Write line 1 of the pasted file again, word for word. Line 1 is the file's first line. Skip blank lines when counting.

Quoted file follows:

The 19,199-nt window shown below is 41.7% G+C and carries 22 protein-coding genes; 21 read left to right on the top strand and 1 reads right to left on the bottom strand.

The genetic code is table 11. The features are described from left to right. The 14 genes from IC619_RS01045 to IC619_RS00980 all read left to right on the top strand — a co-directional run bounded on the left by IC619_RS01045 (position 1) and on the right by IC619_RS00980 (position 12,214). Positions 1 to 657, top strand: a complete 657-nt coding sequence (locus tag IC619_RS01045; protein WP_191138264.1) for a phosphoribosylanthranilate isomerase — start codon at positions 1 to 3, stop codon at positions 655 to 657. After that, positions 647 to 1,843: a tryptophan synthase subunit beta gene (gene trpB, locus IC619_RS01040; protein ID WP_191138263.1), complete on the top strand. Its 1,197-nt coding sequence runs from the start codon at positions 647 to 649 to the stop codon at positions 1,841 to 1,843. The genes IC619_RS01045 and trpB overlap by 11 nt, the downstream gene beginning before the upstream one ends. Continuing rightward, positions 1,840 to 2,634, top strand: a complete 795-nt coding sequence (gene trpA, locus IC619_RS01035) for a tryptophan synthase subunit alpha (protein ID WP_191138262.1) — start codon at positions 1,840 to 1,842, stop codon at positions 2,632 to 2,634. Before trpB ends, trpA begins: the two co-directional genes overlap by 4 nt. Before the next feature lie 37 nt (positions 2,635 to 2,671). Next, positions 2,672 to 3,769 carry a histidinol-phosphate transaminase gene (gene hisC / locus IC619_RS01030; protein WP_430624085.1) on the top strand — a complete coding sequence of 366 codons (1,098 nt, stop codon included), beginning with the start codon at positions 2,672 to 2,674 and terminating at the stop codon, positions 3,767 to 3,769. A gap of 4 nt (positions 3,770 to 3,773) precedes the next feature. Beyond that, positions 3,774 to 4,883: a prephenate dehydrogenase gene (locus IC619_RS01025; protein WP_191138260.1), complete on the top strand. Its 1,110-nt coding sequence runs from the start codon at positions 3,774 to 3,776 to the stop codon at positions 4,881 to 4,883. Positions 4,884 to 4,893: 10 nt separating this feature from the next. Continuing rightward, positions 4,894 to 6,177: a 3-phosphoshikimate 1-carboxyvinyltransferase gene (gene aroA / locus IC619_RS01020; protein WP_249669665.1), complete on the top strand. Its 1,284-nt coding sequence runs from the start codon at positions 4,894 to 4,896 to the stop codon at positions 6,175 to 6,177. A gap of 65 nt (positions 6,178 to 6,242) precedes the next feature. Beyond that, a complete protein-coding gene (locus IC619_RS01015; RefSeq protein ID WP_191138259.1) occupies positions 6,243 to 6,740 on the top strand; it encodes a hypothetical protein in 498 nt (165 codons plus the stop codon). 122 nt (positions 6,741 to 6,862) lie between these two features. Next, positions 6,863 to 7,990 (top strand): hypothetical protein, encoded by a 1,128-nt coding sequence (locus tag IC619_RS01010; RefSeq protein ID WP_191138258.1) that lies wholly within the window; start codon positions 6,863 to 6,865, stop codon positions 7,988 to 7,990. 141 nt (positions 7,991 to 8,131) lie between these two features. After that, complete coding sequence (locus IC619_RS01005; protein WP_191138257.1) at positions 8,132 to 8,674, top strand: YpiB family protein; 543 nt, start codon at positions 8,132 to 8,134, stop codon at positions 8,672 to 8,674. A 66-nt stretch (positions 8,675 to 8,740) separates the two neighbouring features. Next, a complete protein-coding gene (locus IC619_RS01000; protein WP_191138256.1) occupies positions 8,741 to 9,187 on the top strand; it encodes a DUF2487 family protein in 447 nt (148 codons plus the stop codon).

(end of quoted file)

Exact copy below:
The 19,199-nt window shown below is 41.7% G+C and carries 22 protein-coding genes; 21 read left to right on the top strand and 1 reads right to left on the bottom strand.